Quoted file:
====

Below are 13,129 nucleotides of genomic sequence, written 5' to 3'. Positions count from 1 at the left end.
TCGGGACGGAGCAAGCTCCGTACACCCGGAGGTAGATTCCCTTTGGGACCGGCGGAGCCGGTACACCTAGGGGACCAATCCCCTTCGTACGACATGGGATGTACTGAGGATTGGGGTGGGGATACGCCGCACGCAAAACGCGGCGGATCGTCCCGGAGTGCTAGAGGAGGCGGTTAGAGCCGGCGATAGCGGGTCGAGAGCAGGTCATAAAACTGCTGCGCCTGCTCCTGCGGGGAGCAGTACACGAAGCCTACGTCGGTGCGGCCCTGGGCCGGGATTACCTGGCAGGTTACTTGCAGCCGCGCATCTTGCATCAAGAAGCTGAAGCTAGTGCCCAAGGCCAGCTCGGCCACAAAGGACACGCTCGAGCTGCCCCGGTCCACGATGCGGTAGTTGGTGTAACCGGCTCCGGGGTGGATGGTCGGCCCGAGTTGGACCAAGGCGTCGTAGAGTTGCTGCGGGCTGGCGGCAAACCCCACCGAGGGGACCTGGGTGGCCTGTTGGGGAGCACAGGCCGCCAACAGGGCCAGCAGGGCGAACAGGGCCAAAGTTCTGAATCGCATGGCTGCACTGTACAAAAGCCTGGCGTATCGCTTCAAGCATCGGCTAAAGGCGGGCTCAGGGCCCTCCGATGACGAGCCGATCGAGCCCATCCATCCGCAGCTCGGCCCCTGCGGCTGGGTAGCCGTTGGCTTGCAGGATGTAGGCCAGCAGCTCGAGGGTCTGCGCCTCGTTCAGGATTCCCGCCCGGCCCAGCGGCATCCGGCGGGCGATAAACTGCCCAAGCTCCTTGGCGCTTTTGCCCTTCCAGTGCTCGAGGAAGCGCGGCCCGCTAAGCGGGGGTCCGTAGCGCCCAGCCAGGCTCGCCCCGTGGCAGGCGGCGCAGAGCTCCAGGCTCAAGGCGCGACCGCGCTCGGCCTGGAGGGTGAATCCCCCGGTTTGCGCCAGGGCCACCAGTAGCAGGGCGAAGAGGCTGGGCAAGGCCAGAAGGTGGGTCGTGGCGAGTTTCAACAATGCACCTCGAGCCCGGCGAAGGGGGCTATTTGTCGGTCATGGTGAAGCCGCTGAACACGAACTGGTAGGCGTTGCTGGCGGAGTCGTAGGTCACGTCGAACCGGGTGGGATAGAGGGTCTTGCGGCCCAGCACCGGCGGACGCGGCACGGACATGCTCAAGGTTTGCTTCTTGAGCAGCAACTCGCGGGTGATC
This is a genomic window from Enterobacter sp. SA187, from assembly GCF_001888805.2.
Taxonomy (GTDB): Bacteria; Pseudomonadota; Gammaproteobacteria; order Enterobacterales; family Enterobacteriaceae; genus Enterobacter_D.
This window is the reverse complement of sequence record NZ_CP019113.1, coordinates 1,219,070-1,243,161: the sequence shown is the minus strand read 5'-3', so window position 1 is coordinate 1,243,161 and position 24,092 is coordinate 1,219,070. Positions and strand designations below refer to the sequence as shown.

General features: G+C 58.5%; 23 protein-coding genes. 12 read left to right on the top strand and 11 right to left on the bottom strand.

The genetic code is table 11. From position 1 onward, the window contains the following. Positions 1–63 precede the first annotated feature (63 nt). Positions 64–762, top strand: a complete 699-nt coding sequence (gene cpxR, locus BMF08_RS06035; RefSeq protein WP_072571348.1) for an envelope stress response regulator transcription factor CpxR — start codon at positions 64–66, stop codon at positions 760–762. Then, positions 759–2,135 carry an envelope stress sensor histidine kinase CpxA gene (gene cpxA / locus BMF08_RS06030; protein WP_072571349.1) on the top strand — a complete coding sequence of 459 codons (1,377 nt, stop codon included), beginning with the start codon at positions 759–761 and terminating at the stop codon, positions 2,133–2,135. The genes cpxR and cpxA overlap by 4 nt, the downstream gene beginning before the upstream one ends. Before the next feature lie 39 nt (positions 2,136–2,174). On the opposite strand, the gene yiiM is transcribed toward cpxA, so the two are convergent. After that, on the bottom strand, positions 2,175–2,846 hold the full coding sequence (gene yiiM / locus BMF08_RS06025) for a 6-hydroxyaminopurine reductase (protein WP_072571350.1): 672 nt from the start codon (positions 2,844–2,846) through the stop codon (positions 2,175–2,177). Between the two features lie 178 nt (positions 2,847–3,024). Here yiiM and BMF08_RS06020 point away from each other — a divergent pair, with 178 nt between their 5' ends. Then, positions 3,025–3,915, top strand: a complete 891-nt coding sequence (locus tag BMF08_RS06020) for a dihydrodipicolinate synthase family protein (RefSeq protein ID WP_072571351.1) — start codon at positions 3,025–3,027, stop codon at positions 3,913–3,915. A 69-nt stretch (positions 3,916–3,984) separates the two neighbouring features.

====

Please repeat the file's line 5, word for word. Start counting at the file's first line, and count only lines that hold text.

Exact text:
This window is the reverse complement of sequence record NZ_CP019113.1, coordinates 1,219,070-1,243,161: the sequence shown is the minus strand read 5'-3', so window position 1 is coordinate 1,243,161 and position 24,092 is coordinate 1,219,070. Positions and strand designations below refer to the sequence as shown.